MIAMI (CBSMiami/AP) – The National Transportation Safety Board held a meeting on Tuesday to outline several factors that led to the collapse of the Florida International University pedestrian bridge last year.
Topics discussed included the bridge’s design, construction plan errors, mechanisms of failure, a shortcoming in oversight and remedial actions to control cracking, and the “lack of redundancy guidelines in specifications for pedestrian truss bridges.”
In their report, federal investigators determined the bridge showed significant design errors and the state government should have conducted greater oversight because of the project’s complexity.
The NTSB concluded the design firm FIGG Bridge Engineers, Inc. underestimated the load of the bridge and overestimated its strength in a critical section that splintered, dropping a 174-foot-long span onto eight cars. Six people were killed in the collapse.
In response to the NTSB’s findings, FIGG Engineers issued a statement which partially read:
“At the NTSB meeting today, it was evident that the investigation into the FIU pedestrian bridge construction accident presented challenges for the agency to accurately understand all of the technical and factual components. The accident was the result of a complex series of events and failings by parties at multiple stages of the project.”
An analysis conducted by Wiss, Janney, Elstner Associates (WJE), the country’s preeminent forensic structural engineering firm, proved that if the construction joint at member 11 had been built as required by Florida Department of Transportation (FDOT) Standard Construction Specifications, the construction accident would not have occurred.
NTSB’s chairman Robert Sumwalt said the cracking observed days before the collapse should have prompted contractors and the Florida International University to close the road but did not. Investigative engineers said the cracks were 40 times larger than what is commonly accepted.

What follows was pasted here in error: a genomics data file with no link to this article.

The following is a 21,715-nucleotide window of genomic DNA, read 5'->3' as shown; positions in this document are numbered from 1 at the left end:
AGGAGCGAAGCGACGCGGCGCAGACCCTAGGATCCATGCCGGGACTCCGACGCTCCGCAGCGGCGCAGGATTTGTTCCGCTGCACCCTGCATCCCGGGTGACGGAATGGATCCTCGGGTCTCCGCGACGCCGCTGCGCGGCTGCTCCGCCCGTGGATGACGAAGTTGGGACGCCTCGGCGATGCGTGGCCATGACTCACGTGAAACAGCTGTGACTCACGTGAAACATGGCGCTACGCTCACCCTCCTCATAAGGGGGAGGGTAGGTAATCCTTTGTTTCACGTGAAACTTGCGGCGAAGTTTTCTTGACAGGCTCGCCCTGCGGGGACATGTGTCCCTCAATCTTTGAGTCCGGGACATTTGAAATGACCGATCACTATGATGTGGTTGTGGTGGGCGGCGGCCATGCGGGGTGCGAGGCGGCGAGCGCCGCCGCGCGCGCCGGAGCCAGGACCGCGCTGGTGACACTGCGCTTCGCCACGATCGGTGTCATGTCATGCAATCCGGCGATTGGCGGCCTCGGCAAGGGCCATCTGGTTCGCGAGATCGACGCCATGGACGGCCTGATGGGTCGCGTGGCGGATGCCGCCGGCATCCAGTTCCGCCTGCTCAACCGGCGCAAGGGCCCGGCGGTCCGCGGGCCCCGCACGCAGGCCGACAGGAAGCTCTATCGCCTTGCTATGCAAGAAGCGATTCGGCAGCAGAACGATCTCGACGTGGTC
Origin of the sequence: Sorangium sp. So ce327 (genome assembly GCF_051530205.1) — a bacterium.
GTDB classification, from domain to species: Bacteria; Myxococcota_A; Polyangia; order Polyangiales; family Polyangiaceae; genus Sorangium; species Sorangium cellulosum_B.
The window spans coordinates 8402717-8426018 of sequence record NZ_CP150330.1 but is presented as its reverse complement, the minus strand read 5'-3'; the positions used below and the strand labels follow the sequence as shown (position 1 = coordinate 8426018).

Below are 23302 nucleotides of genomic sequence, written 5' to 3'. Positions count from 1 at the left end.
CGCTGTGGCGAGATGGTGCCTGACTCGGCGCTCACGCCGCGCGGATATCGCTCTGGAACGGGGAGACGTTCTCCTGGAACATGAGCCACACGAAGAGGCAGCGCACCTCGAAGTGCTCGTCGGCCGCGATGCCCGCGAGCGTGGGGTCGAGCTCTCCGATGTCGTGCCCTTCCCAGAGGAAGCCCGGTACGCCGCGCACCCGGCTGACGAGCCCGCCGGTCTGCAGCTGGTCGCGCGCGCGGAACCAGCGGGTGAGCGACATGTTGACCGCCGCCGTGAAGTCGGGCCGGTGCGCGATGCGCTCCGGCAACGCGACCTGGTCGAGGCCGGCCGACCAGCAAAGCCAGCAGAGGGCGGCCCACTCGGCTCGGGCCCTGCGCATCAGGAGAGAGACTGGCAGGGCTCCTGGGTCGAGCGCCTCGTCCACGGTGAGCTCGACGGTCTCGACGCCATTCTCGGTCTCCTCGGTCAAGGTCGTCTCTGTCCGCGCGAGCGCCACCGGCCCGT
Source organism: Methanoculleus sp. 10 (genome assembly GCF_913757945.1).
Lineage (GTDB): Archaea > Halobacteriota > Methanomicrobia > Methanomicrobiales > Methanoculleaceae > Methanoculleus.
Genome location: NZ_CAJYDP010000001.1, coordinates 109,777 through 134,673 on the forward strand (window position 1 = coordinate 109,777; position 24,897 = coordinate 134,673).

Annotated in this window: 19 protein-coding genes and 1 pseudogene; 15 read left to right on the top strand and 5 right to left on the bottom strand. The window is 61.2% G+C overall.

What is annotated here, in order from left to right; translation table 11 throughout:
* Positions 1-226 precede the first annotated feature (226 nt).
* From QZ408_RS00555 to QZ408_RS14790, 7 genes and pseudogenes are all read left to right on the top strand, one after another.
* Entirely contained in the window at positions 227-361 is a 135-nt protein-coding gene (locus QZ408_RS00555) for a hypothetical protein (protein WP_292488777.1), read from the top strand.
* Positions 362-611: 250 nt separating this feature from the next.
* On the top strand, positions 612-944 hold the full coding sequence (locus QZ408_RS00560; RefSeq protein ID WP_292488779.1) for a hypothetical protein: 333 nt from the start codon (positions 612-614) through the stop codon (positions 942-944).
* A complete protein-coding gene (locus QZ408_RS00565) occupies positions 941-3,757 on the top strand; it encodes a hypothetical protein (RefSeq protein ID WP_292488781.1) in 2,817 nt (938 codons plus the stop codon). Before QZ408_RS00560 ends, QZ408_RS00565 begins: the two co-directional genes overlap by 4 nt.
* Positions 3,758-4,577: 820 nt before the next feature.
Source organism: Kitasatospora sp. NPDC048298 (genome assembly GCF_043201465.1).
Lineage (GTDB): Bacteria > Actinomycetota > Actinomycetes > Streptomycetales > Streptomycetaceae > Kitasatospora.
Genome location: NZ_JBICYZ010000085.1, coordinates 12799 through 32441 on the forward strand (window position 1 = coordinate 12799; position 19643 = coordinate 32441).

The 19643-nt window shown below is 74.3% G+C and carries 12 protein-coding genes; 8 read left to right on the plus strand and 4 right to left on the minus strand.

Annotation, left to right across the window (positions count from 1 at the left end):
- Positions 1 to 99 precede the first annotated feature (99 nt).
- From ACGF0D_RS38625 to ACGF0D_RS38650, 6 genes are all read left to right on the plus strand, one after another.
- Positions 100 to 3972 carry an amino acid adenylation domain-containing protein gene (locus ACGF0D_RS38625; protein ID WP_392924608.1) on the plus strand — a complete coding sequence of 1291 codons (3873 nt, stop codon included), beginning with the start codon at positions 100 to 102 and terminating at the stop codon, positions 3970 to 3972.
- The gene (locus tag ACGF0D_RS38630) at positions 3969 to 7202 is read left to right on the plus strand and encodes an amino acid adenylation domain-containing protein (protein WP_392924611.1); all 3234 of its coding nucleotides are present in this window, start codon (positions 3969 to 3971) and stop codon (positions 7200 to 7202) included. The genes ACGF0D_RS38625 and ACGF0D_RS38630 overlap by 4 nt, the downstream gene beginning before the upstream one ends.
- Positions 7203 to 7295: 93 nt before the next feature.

FIU President Mark B. Rosenberg issued a statement after the release of the findings which read:
“Today, the National Transportation Safety Board (NTSB) held a public board meeting on the probable cause of the March 15, 2018 pedestrian bridge collapse and made safety recommendations arising from its investigation.
The NTSB concluded that the probable cause of the collapse was the design. Compounding this tragedy was the fact that the design errors were not caught by an independent peer review. The NTSB was critical of all parties, including FIU, for not closing the road given the magnitude of the cracks on the bridge.
It is a difficult day for the families who lost loved ones in the bridge accident and those who were injured. Our university community mourns for all who perished or were hurt in this senseless tragedy. This must never happen again.
We are grateful to all those who have helped in the recovery and healing since that tragic day – thank you for all that you have done.
We also appreciate the NTSB’s work over the past 19 months to determine what caused the bridge to fail and how something like this can be prevented in the future.